Korean J Fam Med Search


Korean J Fam Med > Volume 44(3); 2023 > Article
Cho: Is Using Heated Tobacco Products Helpful in Smoking Cessation?
New tobacco products, including electronic cigarettes (ECs) and heated tobacco products (HTPs), have been introduced into the market since tobacco control policies have been strengthened [1]. The tobacco industry has promoted HTPs, claiming that they are less harmful and helpful in smoking cessation [2]. However, the health risks of HTPs and their effects on smoking cessation have not been determined.
The perceived harm of tobacco products plays an important role in determining the decision to quit smoking. The belief that HTPs are less harmful and healthier alternatives to conventional cigarettes (CCs) can result in their continued use [3]. The tobacco industry markets HTPs as tobacco products with reduced exposure to toxic chemicals. However, reduced exposure does not inherently reduce health risks. Furthermore, it has been reported that HTPs produce toxic substances that are not found in CCs [4]. Nonetheless, some individuals may misunderstand HTPs as safe tobacco products with reduced health risks. Kim et al. [5] reported that only 16.8% of Korean adults believe that HTPs are less harmful than CCs. The negative perception of HTPs among Korean adults can be attributed to relatively stringent tobacco regulations in Korea. In their study, HTP users were more likely to perceive HTPs as less harmful than CCs compared to CC-only users. In addition, triple users had the highest odds of perceiving HTPs as less harmful than CCs. These findings suggest that a lower perceived harm to HTPs may contribute to the use of multiple tobacco products.
In the present issue, Won et al. [6] compared the intention to quit smoking within 6 months and quitting attempts in the past year among CC-only smokers, HTP-only smokers, and dual users of CCs and HTPs, using data from the eighth Korea National Health and Nutrition Examination Survey (KNHANES VIII-1), 2019. The study participants included 947 adults who smoked CCs or HTPs daily. In their study, HTP-only smokers were less likely to have the intention to quit smoking (odds ratio [OR], 0.398; 95% confidence interval [CI], 0.195–0.813) and past quitting attempts (OR, 0.533; 95% CI, 0.298–0.954) compared to CC-only smokers. However, there was no significant difference in smoking cessation behaviors between dual users and CConly smokers. These findings suggest that using HTPs may hinder smoking cessation rather than help it.
Kalkhoran and Glantz [7] conducted a meta-analysis to assess the association between EC use and smoking cessation. They reported that smoking cessation was 28% lower in EC users than in those who did not use ECs [7]. This contrasts with claims by the tobacco industry that ECs could be helpful in smoking cessation. Unlike in clinical settings, ECs can be purchased freely and consumed for recreational purposes in the real world. Therefore, rather than being used as smoking cessation aids, ECs may be used to circumvent smoking control policies. We do not believe that the association between HTP use and smoking cessation differs from that between EC use and smoking cessation. Therefore, we believe that HTP use is associated with reduced smoking cessation in the real world.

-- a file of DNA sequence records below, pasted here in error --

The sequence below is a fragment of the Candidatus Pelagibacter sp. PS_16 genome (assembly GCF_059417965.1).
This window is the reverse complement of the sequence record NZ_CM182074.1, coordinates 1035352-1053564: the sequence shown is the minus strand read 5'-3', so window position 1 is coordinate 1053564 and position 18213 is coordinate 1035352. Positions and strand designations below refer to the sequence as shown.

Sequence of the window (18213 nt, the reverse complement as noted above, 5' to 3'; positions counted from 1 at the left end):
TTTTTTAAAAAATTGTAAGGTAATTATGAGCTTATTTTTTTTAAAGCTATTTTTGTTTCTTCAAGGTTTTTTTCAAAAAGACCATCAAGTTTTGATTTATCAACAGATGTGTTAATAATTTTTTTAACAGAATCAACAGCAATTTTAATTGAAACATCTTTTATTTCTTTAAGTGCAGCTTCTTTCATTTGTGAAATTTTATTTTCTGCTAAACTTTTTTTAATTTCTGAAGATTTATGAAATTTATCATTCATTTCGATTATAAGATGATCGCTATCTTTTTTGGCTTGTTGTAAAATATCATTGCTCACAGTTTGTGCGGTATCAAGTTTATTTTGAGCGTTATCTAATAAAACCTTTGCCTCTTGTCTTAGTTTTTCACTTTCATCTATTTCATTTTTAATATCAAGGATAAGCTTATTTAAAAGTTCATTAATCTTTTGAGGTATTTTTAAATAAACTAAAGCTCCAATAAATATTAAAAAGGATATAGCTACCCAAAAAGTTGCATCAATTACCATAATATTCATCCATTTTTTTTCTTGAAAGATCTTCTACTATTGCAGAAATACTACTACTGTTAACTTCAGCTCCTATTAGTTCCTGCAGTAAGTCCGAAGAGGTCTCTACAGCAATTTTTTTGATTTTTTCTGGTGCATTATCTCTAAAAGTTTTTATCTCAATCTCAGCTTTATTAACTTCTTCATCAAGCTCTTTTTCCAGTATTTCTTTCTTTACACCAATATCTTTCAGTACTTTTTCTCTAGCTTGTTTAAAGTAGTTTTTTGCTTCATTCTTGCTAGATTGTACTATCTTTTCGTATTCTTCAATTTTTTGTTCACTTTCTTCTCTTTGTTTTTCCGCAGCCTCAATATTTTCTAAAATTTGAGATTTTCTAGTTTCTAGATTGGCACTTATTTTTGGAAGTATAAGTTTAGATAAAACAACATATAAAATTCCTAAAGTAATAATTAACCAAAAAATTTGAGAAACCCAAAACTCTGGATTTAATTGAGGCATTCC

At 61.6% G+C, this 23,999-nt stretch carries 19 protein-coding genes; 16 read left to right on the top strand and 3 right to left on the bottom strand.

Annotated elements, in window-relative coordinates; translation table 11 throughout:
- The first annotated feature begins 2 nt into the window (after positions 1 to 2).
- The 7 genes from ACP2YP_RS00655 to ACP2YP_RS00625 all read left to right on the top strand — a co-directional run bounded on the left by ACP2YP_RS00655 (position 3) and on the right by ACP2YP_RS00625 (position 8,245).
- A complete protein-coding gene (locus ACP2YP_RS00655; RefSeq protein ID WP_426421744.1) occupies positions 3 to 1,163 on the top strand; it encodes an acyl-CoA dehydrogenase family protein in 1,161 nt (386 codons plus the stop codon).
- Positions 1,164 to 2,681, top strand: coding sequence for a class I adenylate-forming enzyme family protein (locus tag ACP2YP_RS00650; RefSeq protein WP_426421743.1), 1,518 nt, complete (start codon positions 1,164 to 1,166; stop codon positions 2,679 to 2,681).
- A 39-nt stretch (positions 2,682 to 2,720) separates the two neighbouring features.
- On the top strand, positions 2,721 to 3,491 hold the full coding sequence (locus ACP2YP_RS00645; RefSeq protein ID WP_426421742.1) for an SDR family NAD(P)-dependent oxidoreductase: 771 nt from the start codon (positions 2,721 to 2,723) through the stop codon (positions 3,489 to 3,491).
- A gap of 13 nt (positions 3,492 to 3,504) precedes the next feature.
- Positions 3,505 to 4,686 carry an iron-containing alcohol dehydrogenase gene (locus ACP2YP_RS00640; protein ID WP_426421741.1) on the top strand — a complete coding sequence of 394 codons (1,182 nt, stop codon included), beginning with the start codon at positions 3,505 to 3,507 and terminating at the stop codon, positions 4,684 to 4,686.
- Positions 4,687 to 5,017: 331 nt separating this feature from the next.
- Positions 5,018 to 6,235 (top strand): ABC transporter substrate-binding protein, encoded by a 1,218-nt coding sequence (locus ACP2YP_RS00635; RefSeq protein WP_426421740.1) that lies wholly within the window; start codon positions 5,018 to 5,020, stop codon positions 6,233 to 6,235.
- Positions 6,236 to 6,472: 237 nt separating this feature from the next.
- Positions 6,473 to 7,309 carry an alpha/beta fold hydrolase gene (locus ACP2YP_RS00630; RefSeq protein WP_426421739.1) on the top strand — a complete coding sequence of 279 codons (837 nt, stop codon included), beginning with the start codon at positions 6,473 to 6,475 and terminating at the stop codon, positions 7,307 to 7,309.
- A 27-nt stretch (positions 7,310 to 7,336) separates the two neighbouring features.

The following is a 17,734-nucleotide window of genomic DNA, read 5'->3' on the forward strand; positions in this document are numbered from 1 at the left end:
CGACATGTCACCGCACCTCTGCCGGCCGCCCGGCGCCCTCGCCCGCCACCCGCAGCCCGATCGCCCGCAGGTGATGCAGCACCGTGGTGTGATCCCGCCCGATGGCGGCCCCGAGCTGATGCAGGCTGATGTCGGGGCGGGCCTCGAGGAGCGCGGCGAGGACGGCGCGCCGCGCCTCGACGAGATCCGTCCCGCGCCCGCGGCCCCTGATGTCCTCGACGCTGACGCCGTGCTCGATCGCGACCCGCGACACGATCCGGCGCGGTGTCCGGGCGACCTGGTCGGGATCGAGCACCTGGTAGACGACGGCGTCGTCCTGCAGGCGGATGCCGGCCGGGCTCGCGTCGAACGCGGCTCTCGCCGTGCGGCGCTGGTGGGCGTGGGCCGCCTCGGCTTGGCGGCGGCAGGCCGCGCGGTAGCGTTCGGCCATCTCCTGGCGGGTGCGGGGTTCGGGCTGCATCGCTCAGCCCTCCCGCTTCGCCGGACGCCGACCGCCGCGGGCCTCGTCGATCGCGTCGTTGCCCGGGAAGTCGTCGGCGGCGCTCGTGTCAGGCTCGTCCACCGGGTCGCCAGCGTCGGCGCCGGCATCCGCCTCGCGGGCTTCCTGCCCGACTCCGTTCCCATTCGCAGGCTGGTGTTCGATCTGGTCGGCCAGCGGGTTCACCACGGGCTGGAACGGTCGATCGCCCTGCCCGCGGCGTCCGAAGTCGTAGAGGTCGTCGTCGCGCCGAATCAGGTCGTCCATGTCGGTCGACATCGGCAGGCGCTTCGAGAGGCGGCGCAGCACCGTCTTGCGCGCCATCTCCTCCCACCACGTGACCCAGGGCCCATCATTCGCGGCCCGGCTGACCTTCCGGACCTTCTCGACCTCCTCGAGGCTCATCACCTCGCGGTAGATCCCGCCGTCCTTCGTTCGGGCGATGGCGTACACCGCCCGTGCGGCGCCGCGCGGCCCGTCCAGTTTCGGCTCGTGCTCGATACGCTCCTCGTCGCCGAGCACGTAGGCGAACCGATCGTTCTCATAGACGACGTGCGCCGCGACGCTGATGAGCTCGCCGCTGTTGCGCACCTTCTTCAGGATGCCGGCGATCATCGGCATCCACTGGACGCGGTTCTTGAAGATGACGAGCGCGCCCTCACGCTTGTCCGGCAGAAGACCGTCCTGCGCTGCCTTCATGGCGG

Since HTPs were launched in Korea in 2017, their sales have grown rapidly, accounting for approximately 10% of the total tobacco market in a year. Simultaneously, the decline in total cigarette sales has slowed, the current smoking rate among adolescents and female adults has plateaued or increased, and the number of visitors to smoking cessation clinics has decreased [8]. Do you think that using HTPs is helpful in smoking cessation, as claimed by the tobacco industry? I do not think so.



No potential conflict of interest relevant to this article was reported.


1. Lee S, Kim J. Evolution of tobacco products. J Korean Med Assoc 2020;63:88-95.
crossref pdf
2. Lee C, Kim S, Cheong YS. Issues of new types of tobacco (e-cigarette and heat-not-burn tobacco): from the perspective of ‘tobacco harm reduction’. J Korean Med Assoc 2018;61:181-90.
crossref pdf
3. Sparrock LS, Phan L, Chen-Sankey J, Hacker K, Ajith A, Jewett B, et al. Heated tobacco products: awareness, beliefs, use and susceptibility among US adult current tobacco users, 2021. Int J Environ Res Public Health 2023;20:2016.
crossref pmid pmc
4. St Helen G, Jacob Iii P, Nardone N, Benowitz NL. IQOS: examination of Philip Morris International’s claim of reduced exposure. Tob Control 2018;27(Suppl 1):s30-6.
crossref pmid
5. Kim SH, Kang SY, Cho HJ. Beliefs about the harmfulness of heated tobacco products compared with combustible cigarettes and their effectiveness for smoking cessation among Korean adults. Int J Environ Res Public Health 2020;17:5591.
crossref pmid pmc
6. Won D, Jung W, Shin D. Comparison of the smoking cessation of heated tobacco product users and conventional cigarette smokers in Korea. Korean J Fam Med 2023;44:151-7.
crossref pmid pmc pdf
7. Kalkhoran S, Glantz SA. E-cigarettes and smoking cessation in realworld and clinical settings: a systematic review and meta-analysis. Lancet Respir Med 2016;4:116-28.
crossref pmid pmc
8. Lee CM. The impact of heated tobacco products on smoking cessation, tobacco use, and tobacco sales in South Korea. Korean J Fam Med 2020;41:273-81.
crossref pmid pmc pdf


Browse all articles >

Editorial Office
Room 2003, Gwanghwamun Officia, 92 Saemunan-ro, Jongno-gu, Seoul 03186, Korea
Tel: +82-2-3210-1537    Tax: +82-2-3210-1538    E-mail: kjfm@kafm.or.kr                

Copyright © 2024 by Korean Academy of Family Medicine.

Developed in M2PI

Close layer
prev next